Developing a digital mindset: How digitally literate is your L&D team?
- 5 Min Read
Chief Learning Officer and L&D specialist David James explores digital literacy in HR and the importance of evaluating L&D initiatives.
Digital learning & development isn’t new. We may have used different terms in our evolution from e-learning to online learning and now digital but we’re certainly no novices to using technology in our profession. However, one question looms large over L&D’s digital adoption:
How do we know if it works?
It’s an important question on many levels:
- Learning technology is rarely inexpensive. In fact, it can be very expensive, when we include platforms, content suites, and bespoke content development.
- It’s expensive to take employees away from their work to learn. 30 minutes here and there adds up.
- With skills gaps becoming increasingly urgent and organizations spending more on reskilling efforts, the ability to actually reskill (rather than just consume content in hope) seems to have presented L&D with its day of reckoning.
But how do we know if our digital L&D works?
In a recent survey that polled 500 employees, it was discovered that only 29% of respondents thought that their organization’s online learning (eLearning, virtual workshops or massive open online courses [MOOCs]) was effective. That is a damning assessment of corporate online learning considering both the expense and also the hope pinned on it making a difference to development and capability at scale.
One area digital learning is expected to make a difference is in support of new managers but in the same survey the biggest criticism of the training provided was that it was too generic and not specific to the situations faced in the new manager’s role.
But how can this be when L&D are neither new to using technology and the investment is so huge?
L&D big on implementation, little on analysis
If I were to ask you what problems you were seeking to solve with your organization’s learning technologies, what would you respond?
- To provide just-in-time learning content to a large number of employees all vastly different needs?
This statement not only seems logical, but it’s been the broad rationale for investment in an online learning provision for decades. Providing an exhaustive library of content in a large system, ideally with a pleasant user interface and analytics at the backend is de rigueur, is it not?
I’ve known L&D teams get a great deal of internal credit for implementing new systems. With a little customization to make it look and feel like an internal system employees will flock to the whizzy new platform, won’t they? Well, they may be intrigued but rarely does a ‘successful’ implementation lead to sustained engagement, let alone what employees need to become better at their jobs and to improve their prospects.
So what does it take to move beyond another ‘successful’ implementation to achieving a planned outcome, i.e. actual upskilling or reskilling?
The answer is analysis.
Data & evidence is your friend… and doesn’t need to be scary
The bedrock of digital is data. Without it, we have more of the same expenditure without the returns.
This doesn’t mean burying our heads in spreadsheets staring at numbers and hoping to see patterns. It means asking questions about what we’d see if assumptions were true and seeking data to validate whether it’s true or not and then understanding what’s going on from there.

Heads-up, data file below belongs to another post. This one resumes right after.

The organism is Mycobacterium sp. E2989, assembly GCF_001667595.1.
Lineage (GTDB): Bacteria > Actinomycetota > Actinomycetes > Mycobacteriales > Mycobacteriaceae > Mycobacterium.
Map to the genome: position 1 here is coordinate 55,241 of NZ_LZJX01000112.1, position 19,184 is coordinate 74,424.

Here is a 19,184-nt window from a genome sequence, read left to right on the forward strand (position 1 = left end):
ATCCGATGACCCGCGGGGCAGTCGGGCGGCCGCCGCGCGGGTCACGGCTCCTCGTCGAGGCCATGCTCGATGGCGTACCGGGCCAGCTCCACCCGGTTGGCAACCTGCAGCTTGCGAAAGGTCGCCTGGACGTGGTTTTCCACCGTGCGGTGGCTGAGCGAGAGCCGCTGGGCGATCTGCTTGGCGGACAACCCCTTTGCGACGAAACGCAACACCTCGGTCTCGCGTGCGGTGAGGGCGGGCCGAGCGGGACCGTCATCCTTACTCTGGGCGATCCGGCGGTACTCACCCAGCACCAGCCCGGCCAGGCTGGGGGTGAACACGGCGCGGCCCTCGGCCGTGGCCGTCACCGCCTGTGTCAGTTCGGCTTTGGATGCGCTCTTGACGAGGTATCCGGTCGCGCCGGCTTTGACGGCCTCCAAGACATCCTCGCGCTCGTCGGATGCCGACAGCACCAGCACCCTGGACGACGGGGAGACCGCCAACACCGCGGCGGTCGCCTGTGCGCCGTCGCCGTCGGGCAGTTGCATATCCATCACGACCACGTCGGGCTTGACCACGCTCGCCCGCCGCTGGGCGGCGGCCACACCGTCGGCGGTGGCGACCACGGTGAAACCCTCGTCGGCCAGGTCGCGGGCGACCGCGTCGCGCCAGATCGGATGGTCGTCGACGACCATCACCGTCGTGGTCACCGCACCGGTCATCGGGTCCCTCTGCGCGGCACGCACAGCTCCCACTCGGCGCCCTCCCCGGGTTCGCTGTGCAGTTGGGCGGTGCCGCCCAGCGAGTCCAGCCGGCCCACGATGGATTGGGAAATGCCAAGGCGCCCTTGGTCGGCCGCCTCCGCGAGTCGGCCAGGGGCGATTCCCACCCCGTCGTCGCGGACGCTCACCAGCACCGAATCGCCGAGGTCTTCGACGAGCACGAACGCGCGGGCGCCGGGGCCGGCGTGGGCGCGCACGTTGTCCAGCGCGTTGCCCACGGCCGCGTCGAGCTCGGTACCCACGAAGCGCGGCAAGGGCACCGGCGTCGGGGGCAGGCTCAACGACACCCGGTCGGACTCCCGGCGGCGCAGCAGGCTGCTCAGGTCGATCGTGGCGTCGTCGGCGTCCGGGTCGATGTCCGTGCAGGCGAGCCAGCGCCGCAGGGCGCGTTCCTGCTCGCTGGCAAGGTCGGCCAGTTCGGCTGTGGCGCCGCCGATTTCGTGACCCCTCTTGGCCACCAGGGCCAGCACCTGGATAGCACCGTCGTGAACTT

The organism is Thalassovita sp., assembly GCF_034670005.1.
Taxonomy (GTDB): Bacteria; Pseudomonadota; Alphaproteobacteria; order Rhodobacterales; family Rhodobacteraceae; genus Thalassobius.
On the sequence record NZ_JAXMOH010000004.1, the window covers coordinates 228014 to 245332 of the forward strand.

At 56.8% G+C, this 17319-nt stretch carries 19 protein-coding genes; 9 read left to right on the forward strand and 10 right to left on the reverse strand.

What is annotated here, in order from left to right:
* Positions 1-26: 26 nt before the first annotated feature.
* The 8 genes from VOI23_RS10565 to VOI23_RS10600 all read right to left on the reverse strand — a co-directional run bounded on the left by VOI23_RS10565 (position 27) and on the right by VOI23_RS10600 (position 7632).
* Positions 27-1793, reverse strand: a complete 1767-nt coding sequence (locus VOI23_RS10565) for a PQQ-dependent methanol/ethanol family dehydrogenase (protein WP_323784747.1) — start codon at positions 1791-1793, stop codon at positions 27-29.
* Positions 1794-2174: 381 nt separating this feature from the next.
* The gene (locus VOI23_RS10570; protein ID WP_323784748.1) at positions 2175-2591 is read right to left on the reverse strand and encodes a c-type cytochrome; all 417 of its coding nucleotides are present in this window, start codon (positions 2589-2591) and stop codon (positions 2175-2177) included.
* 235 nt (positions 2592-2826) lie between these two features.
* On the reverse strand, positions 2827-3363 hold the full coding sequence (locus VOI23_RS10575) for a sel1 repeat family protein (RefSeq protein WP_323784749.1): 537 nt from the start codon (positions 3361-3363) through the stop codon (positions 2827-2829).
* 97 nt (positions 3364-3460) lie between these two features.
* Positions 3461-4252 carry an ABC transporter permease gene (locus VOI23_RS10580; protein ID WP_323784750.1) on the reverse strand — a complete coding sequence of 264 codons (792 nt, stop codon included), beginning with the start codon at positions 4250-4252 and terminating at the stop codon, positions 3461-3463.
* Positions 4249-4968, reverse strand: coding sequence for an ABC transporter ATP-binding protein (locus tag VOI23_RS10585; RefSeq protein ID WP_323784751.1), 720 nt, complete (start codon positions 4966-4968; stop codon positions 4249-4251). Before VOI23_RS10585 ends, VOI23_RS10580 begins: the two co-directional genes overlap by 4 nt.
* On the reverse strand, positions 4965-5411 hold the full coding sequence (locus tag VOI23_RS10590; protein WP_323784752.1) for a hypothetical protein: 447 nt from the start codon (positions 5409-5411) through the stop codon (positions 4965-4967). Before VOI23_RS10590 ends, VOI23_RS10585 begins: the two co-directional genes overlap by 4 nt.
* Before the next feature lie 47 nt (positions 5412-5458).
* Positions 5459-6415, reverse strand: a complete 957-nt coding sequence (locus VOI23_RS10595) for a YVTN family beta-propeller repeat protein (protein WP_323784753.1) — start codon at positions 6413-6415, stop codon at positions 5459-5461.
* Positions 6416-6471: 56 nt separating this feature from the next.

So when it comes to new managers, the assumption that they need development as they transition can be validated by asking and answering a question like: What would we see if promoting managers without preparation or guidance was problematic at your organization?
We might see:
- Unproductive teams (missing targets);
- Disengaged or disgruntled team members;
- Complaints to HR;
- Team members leaving the organization;
- Over a longer period of time we might see a lack of talent coming through;
- Talented or well-regarded employees plateauing;
- Talented or well-regarded employees applying for roles outside of the team
We could answer these questions by seeking the data relating to teams in which a new manager had been appointed in the last 12 months versus data from teams where the manager is longer established.
What does the data say? Is there a problem to solve? What problems specifically need addressing? In what areas of the organization?
Armed with this data, you can then speak with these managers to understand their experiences; speak with their managers to get a different perspective, and even with their team members to understand what the transition lacked.
With this data and evidence, you are then in a position to address issues or problems directly with targeted digital resources and workshops. And what would be your measure of success? Well, you know what the data was before and so an improvement in results would indicate success and anything other than improvement would suggest trying something else.
This seems harder than implementing a new system, right? And what was the alternative? Buying exhaustive libraries on content and courses, none of which refers to known issues new managers face as they transition into a new role in the very specific context of their team and stakeholders inside your organization.
Digital literacy is far from buying new platforms and content suites and more about scaling development efforts to address known problems and this is why a foundational understanding of data will advance any team’s digital literacy more than any new platform ever will.
So the first question you should be asking your L&D team to test its digital literacy is:
How do we know our digital learning efforts are delivering planned results that affect people’s ability to do the work required today and tomorrow, beyond subjective assessments?
If you’re able to answer this question then your team is on the literacy scale. If you’re not able to answer it then they’re not.